8. Study of instantaneous unsteady heat transfer in a rapid compression-expansion machine using zero dimensional k- ε turbulence model

    International Nuclear Information System (INIS)

    Bakhshan, Y.; Karim, G. A.; Mansouri, S. H.

    2003-01-01

    In this investigation, the instantaneous unsteady heat transfer within a pneumatically driven rapid compression-expansion machine that offers simple, well-controlled and known boundary conditions was studied. Values of the instantaneous apparent overall heat flux from the cylinder gas to the wall surfaces were calculated using a thermodynamics analysis of the experimentally measured pressure and volume temporal development. Corresponding heat flux values were also calculated through the application of a zero-dimensional k- ε turbulence model the characteristic velocity is a contribution of turbulence kinetic energy, mean kinetic energy of charged air into cylinder and piston motion for the calculation of Reynolds, Nusselt and Prandtl numbers. Comparison of the zero-dimensional k- ε turbulence model prediction with experimental data shows good agreement for all compression ratios

  9. PEVC-FMDF for Large Eddy Simulation of Compressible Turbulent Flows

    Science.gov (United States)

    Nouri Gheimassi, Arash; Nik, Mehdi; Givi, Peyman; Livescu, Daniel; Pope, Stephen

    2017-11-01

    The filtered density function (FDF) closure is extended to a ``self-contained'' format to include the subgrid scale (SGS) statistics of all of the hydro-thermo-chemical variables in turbulent flows. These are the thermodynamic pressure, the specific internal energy, the velocity vector, and the composition field. In this format, the model is comprehensive and facilitates large eddy simulation (LES) of flows at both low and high compressibility levels. A transport equation is developed for the joint ``pressure-energy-velocity-composition filtered mass density function (PEVC-FMDF).'' In this equation, the effect of convection appears in closed form. The coupling of the hydrodynamics and thermochemistry is modeled via a set of stochastic differential equation (SDE) for each of the transport variables. This yields a self-contained SGS closure. For demonstration, LES is conducted of a turbulent shear flow with transport of a passive scalar. The consistency of the PEVC-FMDF formulation is established, and its overall predictive capability is appraised via comparison with direct numerical simulation (DNS) data.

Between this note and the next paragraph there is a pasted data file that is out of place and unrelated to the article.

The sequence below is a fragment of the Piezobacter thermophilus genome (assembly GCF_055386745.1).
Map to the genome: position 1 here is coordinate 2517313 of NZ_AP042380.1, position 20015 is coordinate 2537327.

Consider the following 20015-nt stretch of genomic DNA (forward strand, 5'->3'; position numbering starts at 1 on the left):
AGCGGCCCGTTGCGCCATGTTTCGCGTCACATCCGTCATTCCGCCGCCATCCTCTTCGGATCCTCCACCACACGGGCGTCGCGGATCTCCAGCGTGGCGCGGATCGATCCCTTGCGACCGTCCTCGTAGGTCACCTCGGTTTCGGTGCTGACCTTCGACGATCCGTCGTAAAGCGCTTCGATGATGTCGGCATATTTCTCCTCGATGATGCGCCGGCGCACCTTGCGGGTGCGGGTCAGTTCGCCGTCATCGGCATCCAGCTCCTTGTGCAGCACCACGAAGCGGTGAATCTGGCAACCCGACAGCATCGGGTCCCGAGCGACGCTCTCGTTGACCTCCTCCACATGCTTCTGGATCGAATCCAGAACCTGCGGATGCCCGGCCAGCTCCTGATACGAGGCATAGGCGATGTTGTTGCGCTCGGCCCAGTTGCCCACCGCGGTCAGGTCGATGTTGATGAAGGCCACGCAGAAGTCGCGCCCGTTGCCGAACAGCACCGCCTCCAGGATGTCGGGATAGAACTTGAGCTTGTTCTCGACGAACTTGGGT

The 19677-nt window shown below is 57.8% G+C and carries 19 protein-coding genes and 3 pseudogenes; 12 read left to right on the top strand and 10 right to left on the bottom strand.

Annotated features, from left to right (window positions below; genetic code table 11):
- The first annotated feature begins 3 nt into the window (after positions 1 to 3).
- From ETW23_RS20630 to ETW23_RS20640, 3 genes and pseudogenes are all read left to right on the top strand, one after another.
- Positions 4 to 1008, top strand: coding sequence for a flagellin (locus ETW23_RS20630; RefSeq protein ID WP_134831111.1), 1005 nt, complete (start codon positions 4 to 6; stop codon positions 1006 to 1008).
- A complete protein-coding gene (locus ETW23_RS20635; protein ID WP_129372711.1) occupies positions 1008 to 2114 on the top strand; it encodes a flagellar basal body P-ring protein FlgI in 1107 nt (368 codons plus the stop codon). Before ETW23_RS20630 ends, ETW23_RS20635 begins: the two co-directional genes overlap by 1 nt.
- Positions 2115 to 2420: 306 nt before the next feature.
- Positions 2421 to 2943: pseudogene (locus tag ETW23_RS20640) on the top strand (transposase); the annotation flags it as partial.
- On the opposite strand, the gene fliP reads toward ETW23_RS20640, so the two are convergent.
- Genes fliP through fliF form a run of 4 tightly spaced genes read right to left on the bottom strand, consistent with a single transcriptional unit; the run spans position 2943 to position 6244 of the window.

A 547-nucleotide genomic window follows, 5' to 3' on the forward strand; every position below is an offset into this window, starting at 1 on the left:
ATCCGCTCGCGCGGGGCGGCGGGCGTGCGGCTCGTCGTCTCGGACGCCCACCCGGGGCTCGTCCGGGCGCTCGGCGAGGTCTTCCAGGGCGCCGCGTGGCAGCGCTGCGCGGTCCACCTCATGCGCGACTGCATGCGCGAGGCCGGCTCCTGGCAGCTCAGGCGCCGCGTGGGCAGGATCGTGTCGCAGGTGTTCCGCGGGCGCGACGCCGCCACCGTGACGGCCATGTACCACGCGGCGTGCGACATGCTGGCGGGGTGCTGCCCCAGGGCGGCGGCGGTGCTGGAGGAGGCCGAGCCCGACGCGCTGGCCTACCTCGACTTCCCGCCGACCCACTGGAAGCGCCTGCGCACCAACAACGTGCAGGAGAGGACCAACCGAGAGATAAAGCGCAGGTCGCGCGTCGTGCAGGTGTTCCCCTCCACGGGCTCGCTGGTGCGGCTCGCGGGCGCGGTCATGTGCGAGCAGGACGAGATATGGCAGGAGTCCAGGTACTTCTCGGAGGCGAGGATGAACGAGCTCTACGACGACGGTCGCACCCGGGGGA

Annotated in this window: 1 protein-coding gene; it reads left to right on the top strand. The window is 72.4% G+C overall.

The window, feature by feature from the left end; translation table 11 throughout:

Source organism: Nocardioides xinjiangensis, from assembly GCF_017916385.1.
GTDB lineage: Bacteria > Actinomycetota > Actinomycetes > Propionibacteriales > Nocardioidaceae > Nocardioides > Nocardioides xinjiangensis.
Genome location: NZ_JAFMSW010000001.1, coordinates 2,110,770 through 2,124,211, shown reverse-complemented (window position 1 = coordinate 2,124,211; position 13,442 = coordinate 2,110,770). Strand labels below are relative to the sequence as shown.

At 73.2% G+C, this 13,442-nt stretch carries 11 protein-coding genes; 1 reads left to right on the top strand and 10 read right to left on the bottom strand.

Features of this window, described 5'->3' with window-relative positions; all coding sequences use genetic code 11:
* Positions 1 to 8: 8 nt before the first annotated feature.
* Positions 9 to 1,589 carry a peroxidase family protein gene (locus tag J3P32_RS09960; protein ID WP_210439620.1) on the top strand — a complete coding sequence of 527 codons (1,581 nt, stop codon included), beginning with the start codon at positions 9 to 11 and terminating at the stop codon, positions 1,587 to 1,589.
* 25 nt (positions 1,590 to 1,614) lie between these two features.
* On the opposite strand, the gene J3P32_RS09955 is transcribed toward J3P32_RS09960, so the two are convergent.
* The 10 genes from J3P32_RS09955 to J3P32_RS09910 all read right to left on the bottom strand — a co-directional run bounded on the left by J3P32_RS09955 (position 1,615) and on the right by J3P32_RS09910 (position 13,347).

10. Uncertainty Assessments of 2D and Axisymmetric Hypersonic Shock Wave - Turbulent Boundary Layer Interaction Simulations at Compression Corners

    Science.gov (United States)

    Gnoffo, Peter A.; Berry, Scott A.; VanNorman, John W.

    2011-01-01

    This paper is one of a series of five papers in a special session organized by the NASA Fundamental Aeronautics Program that addresses uncertainty assessments for CFD simulations in hypersonic flow. Simulations of a shock emanating from a compression corner and interacting with a fully developed turbulent boundary layer are evaluated herein. Mission relevant conditions at Mach 7 and Mach 14 are defined for a pre-compression ramp of a scramjet powered vehicle. Three compression angles are defined, the smallest to avoid separation losses and the largest to force a separated flow engaging more complicated flow physics. The Baldwin-Lomax and the Cebeci-Smith algebraic models, the one-equation Spalart-Allmaras model with the Catrix-Aupoix compressibility modification and two-equation models including Menter SST, Wilcox k-omega 98, and Wilcox k-omega 06 turbulence models are evaluated. Each model is fully defined herein to preclude any ambiguity regarding model implementation. Comparisons are made to existing experimental data and Van Driest theory to provide preliminary assessment of model form uncertainty. A set of coarse grained uncertainty metrics are defined to capture essential differences among turbulence models. Except for the inability of algebraic models to converge for some separated flows there is no clearly superior model as judged by these metrics. A preliminary metric for the numerical component of uncertainty in shock-turbulent-boundary-layer interactions at compression corners sufficiently steep to cause separation is defined as 55%. This value is a median of differences with experimental data averaged for peak pressure and heating and for extent of separation captured in new, grid-converged solutions presented here. This value is consistent with existing results in a literature review of hypersonic shock-turbulent-boundary-layer interactions by Roy and Blottner and with more recent computations of MacLean.

  11. The effect of wall temperature distribution on streaks in compressible turbulent boundary layer

    Science.gov (United States)

    Zhang, Zhao; Tao, Yang; Xiong, Neng; Qian, Fengxue

    2018-05-01